- Free comprehensive healthcare for athletes, coaches, officials and accredited media who attend the games - known as the Olympic and Paralympic family
- NHS volunteers
- Public health surveillance
- A well-tested emergency response
- “Business as usual” service levels for local people and visitors
- A health legacy
Lessons have been learnt from other events that attract big crowds, and one of the outcomes of this is that we have now planned for more contingencies than there are Olympic sports.
We discovered that 75 per cent of those who seek medical help at such events have respiratory illness, minor injuries or heat-related injuries. Alcohol can also play a part. It was clear to us that considering health promotion at the event planning stage is likely to help. But while there are clear responsibilities for event planners in relation to health and safety, environmental health, emergency services and first aid requirements, until now there has been little official guidance for promoting health behaviours at events. NHS London has therefore published a set of Healthy Event Principles, based on an analysis of best practice from UK and international events. They have been included in NHS London Games Planning packs and shared with 2012 NHS health leads in all local trusts, event organisers and other stakeholders.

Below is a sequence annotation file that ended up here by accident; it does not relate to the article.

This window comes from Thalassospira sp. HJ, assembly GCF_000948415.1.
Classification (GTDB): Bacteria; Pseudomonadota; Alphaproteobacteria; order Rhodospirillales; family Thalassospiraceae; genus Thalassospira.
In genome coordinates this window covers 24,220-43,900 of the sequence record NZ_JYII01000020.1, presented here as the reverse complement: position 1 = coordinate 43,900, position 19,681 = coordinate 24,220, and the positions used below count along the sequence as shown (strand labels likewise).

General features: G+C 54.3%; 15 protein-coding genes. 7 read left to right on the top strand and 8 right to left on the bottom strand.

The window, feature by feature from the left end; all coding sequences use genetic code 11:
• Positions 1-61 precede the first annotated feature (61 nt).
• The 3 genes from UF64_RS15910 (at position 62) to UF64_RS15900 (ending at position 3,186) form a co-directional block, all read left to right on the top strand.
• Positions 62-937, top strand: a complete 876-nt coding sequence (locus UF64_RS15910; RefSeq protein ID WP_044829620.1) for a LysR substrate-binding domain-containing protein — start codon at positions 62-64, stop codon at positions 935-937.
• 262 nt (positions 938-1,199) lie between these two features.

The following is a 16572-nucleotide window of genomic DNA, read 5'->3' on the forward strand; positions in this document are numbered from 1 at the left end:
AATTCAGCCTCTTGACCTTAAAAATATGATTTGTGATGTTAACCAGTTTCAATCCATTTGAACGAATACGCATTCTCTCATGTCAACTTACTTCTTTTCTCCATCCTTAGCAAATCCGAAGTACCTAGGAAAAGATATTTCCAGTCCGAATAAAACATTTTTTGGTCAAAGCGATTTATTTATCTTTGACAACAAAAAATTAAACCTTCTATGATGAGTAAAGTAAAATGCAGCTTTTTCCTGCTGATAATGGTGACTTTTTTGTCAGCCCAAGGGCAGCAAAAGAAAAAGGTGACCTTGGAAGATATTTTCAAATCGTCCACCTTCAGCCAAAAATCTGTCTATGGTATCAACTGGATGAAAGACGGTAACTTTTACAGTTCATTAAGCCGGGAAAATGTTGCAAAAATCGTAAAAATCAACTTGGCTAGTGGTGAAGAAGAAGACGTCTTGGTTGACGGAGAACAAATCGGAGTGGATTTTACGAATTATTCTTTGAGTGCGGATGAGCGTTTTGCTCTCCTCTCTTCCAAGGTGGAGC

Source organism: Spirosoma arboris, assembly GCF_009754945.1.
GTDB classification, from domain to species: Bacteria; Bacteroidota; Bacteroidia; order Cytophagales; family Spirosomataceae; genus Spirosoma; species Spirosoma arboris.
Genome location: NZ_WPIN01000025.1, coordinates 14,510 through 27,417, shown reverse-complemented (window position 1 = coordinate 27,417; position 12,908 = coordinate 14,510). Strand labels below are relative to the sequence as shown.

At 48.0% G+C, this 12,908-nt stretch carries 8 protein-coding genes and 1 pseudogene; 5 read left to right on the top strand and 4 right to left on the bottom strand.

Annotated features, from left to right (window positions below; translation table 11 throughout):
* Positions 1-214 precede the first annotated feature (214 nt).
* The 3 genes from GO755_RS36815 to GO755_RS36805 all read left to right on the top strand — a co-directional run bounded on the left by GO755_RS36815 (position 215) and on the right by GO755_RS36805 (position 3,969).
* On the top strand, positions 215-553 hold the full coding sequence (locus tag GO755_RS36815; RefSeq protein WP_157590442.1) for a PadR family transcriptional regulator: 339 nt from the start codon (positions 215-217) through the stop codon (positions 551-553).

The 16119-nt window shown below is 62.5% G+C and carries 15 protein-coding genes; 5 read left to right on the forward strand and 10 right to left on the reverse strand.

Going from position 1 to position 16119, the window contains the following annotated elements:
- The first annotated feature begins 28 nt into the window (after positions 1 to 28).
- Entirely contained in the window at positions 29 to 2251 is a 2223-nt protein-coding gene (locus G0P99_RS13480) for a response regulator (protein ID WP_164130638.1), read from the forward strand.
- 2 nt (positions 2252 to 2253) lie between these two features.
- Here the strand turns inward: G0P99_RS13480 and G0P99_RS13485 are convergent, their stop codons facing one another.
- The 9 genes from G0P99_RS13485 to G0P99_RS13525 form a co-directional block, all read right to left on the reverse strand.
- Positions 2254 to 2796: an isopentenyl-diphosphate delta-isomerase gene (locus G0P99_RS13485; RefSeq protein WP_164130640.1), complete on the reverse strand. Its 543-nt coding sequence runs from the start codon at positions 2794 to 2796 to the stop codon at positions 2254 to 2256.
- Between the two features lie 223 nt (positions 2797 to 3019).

These lessons, and the planning that has taken place, should benefit the big UK events of the future. But we too have a duty to document and evaluate our results for future Games cities and other mass events. We are therefore working with UCL to produce a full evaluation of our work, which is due to be published in April 2013.
As NHS London will cease to exist in April 2013, our partnership approach now looks wise. We are not the sole holders of the baton - it can be carried, we hope, by other partners and passed on to new structures within the NHS.
Find out more
The Go London Directory 3rd edition lists a range of projects in London.
Dr Simon Tanner is the regional director of public health, NHS London